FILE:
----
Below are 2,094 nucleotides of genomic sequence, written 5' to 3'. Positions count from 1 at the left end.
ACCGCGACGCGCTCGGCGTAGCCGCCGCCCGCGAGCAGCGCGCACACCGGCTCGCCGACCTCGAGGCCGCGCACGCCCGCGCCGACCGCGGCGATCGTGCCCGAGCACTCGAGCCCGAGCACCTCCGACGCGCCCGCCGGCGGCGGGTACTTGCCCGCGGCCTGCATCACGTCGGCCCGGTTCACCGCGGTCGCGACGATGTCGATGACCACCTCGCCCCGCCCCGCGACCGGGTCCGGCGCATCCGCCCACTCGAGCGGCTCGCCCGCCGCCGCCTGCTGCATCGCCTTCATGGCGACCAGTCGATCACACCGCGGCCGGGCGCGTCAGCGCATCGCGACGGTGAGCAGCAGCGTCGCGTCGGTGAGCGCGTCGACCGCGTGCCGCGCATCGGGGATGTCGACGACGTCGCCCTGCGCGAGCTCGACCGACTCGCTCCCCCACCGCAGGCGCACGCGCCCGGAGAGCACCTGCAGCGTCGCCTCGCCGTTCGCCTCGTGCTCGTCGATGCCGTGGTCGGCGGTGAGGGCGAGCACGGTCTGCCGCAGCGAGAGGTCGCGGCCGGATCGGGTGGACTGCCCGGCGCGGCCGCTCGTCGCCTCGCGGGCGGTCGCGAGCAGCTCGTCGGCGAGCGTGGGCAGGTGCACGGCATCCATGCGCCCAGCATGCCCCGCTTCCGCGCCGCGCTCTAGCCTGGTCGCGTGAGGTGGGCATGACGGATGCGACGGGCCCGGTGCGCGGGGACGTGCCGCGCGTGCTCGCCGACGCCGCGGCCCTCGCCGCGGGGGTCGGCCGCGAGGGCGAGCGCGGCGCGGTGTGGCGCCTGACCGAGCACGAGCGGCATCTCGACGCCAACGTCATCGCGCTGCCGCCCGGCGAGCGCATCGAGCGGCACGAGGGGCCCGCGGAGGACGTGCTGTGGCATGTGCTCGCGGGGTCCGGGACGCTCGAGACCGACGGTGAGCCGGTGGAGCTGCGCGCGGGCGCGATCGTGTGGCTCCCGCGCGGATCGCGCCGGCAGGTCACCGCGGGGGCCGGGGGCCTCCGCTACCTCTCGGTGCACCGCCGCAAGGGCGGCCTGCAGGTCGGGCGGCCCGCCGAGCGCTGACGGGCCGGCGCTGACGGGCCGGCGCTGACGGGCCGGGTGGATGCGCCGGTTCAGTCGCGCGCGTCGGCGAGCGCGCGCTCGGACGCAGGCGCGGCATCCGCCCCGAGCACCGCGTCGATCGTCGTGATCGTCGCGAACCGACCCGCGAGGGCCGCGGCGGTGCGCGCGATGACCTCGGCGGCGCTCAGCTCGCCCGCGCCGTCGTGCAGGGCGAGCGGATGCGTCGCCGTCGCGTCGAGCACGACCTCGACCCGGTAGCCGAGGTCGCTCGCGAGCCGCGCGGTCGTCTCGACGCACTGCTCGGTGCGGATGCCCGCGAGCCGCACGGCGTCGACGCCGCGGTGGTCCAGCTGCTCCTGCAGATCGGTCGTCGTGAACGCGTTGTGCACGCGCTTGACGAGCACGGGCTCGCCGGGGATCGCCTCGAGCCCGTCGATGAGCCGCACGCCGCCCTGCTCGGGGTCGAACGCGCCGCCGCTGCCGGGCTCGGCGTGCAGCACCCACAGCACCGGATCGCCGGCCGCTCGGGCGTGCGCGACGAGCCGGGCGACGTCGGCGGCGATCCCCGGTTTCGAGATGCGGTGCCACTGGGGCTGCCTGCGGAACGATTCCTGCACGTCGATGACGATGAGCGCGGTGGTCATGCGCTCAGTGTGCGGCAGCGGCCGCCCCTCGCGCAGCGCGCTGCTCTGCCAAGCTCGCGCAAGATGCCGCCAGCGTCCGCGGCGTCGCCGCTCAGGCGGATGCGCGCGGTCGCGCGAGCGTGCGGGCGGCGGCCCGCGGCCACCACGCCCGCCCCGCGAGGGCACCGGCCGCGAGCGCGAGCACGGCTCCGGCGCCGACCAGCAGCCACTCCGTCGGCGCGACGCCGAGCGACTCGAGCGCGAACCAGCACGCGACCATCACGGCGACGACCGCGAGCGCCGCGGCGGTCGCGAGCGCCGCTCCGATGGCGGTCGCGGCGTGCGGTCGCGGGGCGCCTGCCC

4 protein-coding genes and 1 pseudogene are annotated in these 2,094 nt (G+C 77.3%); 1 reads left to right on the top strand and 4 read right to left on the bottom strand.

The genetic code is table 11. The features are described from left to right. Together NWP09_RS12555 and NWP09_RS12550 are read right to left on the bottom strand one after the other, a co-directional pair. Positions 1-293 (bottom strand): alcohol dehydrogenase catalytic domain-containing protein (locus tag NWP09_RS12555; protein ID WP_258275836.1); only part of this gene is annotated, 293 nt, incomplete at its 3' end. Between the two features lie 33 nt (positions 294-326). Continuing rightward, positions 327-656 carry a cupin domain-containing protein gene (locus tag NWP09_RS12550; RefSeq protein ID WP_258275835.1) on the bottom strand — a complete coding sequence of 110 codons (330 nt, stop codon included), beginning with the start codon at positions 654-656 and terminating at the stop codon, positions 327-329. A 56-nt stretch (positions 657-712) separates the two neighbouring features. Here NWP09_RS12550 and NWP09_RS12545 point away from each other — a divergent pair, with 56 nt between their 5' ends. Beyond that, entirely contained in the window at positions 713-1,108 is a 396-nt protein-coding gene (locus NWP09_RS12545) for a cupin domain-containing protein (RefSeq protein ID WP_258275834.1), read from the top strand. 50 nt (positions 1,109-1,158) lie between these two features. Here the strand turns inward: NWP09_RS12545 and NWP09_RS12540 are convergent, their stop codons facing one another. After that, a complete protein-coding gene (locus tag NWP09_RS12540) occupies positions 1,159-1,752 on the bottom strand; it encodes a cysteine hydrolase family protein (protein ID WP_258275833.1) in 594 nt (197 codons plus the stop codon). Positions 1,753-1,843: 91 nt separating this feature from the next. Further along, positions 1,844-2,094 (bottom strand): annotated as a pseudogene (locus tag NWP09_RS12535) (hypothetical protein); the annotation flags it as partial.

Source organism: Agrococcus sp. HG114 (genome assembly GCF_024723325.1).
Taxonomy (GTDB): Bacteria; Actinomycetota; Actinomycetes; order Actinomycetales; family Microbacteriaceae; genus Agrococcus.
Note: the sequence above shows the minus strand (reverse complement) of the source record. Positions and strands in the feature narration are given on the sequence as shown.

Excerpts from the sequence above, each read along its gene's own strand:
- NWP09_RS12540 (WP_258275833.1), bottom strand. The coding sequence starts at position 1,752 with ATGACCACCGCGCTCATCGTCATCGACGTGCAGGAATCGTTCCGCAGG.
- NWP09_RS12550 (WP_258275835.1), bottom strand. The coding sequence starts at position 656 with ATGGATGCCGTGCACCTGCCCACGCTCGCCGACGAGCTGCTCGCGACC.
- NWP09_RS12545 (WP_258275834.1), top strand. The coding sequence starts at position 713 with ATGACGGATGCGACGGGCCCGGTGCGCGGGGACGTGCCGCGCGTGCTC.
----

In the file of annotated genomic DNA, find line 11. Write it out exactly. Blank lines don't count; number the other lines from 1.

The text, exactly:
- NWP09_RS12545 (WP_258275834.1), top strand. The coding sequence starts at position 713 with ATGACGGATGCGACGGGCCCGGTGCGCGGGGACGTGCCGCGCGTGCTC.